Professor Cahill’s early procurement research work started with TenderWise, focusing on how public bodies can take effective steps to increase small indigenous suppliers' (SIS) engagement with public procurement. More recently Professor Cahill’s team’s latest research projects include an assessment of the quality of procurement feedback processes; the feasibility of a ‘quick-decision’ Procurement Ombudsman; advising public bodies how to engage in collaborative procurement and organisational chance to accommodate collaborative procurement; and advising public bodies how to dramatically reduce the complexity of their tendering documentation and processes. Currently he is a member of the House of Commons’ Inquiry (2013/14) into e-invoicing at the invitation of the UK Conservative Party, and is currently leading a review of UK Government procurement practices at the invitation of the UK Labour Party’s Shadow Chief Secretary to the Treasury.

Professor Cahill’s most recent major research grant award was €450,000 for the TESLA project (2012), an international 7 partner collaboration involving partners in Germany, France, Netherlands, Belgium and Ireland, researching design and cross-sectoral business concepts that can have transnational application for high performance start-ups (HPSUs) in the European Union. Professor Cahill will collaborate with researchers from the University of Tilburg Law School and the Phillips Eindhoven campus to use existing principles to develop procurement design-penetrators that will enhance the capability of HPSUs to access procurement markets.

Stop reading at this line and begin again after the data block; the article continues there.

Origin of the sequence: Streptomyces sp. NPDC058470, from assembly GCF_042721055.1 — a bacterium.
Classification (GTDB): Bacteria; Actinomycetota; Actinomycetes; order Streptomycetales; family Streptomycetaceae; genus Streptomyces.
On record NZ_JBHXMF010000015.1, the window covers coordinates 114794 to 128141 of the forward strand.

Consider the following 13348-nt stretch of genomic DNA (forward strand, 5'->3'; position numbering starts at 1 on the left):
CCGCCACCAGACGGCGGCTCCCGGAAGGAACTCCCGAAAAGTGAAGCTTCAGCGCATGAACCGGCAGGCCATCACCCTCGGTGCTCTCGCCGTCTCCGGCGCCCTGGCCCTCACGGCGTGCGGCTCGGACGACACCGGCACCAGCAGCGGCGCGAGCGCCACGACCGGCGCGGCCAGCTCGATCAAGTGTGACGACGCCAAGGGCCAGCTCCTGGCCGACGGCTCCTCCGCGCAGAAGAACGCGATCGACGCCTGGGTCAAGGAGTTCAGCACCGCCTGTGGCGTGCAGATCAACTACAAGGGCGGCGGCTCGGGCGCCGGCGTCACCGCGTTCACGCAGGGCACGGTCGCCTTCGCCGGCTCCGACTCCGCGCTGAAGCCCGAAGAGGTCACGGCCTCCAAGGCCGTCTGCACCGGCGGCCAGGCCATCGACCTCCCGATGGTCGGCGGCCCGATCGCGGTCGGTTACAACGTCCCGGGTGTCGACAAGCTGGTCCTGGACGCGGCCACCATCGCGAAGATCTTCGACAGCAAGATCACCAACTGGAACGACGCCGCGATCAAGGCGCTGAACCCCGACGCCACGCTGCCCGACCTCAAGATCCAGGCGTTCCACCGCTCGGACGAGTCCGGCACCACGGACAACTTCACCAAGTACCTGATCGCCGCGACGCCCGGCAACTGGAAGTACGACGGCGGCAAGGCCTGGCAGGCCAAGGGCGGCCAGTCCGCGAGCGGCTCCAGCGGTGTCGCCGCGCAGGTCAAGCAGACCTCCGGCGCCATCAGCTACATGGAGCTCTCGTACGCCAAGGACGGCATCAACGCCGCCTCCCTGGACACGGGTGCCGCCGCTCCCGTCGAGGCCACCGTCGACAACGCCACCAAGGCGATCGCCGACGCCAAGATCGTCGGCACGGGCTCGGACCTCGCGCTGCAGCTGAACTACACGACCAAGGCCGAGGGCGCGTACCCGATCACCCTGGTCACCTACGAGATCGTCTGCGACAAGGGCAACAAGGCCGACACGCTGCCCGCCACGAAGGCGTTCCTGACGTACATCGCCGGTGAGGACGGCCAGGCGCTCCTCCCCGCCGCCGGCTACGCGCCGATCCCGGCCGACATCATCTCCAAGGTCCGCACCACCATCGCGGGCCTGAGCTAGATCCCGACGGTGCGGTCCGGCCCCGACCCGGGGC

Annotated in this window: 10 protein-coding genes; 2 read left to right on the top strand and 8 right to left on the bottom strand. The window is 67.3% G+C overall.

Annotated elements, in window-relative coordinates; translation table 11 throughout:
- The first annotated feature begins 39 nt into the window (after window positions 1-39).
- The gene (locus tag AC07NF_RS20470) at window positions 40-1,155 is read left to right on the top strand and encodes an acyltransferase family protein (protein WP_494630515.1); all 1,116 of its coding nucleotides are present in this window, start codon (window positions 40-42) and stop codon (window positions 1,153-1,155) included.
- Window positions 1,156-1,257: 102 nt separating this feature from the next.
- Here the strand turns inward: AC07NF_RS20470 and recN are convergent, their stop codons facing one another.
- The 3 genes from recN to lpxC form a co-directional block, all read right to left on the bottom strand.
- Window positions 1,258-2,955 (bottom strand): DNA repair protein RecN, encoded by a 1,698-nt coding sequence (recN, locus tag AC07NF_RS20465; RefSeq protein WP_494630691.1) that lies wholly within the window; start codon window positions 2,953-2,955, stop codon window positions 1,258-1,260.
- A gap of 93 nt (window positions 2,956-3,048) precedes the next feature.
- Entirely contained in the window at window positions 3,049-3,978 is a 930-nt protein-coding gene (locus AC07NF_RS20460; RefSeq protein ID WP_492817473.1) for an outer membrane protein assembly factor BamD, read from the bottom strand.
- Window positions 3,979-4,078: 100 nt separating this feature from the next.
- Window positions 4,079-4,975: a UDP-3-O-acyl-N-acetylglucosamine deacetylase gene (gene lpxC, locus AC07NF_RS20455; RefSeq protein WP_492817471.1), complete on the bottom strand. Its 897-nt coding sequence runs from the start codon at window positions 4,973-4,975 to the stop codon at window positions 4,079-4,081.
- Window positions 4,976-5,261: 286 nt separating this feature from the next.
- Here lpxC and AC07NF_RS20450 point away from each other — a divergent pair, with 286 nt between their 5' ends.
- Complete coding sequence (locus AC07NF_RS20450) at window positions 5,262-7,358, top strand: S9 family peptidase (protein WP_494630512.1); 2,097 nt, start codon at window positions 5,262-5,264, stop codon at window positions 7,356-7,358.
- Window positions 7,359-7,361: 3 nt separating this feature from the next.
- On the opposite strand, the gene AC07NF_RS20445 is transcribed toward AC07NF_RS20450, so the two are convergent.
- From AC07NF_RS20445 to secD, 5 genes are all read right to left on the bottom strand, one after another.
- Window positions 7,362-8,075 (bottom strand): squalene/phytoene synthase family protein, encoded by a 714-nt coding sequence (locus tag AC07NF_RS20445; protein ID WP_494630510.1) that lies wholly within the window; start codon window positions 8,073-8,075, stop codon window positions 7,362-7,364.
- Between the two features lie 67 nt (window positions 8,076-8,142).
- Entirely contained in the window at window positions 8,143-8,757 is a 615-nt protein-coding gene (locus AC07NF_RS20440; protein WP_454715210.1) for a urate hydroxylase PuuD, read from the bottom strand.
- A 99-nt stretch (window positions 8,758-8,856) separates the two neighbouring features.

Professor’s Cahill co-authored the Barriers to Procurement Opportunity Report (with Clifford and Ringwald), which was adopted as Government policy by the Welsh Government in 2011. He was appointed a member of the Wales Business Procurement Task Force by the Minister for Finance, and the Barriers recommendations are currently being implemented by the Welsh Government’s Value Wales division which adopted the Report as Government policy in 2012.

A major feature of the ICPS annual calendar is Procurement Week, a major week long event which Bangor University hosts each year in March. Procurement Week 2013 attracted speakers from the European Commission, Russia’s Anti-Monopoly Regulator, Canada’s Procurement Ombudsman, Sweden’s Competition Authority, Danish Procurement Complaints Board, National Procurement Services from Ireland, Scotland, Wales and Northern Ireland, as well as a host of leading procurement lawyers and judges, academic speakers from as far away as the USA, South Africa and India, and leading procurement innovators from around the world, including John McClelland CBE, whose reports on Scottish and Welsh procurement have led to considerable changes to government approaches to public procurement.


  • Cahill, D., Connery, N., Kennedy, T.P. & Power, V.(ed.) (2011), European Law, Publisher: Oxford University Press, 1-511, ISBN: 0199541515
  • Cahill, D. (2010), 'The Ebb and Flow, the Doldrums and the Raging Tide: Single Market Law's Ebb and Flow over Services of General Economic Interest, the Legal Doldrums over Services of General Interest, and the Raging Tide of Article 106(2) (ex Art 86(2)) over State Aid and Public Procurement', European Business Law Review, 21 (5), 629-662
  • Cahill, D. (2008), 'Competition Law and the Regulation of the Legal Profession in Ireland – Where’s the Trouble?', European Business Law Review, 19 (6), 1061-1077
  • Cahill, D. & Fahey, E. (2008), 'Article 234 & competition law: an analysis of all competition law related preliminary rulings', in Rodger, B.(Ed), Article 234 and Competition Law - An Analysis, Publisher: Kluwer Law International, ISBN: 9041126058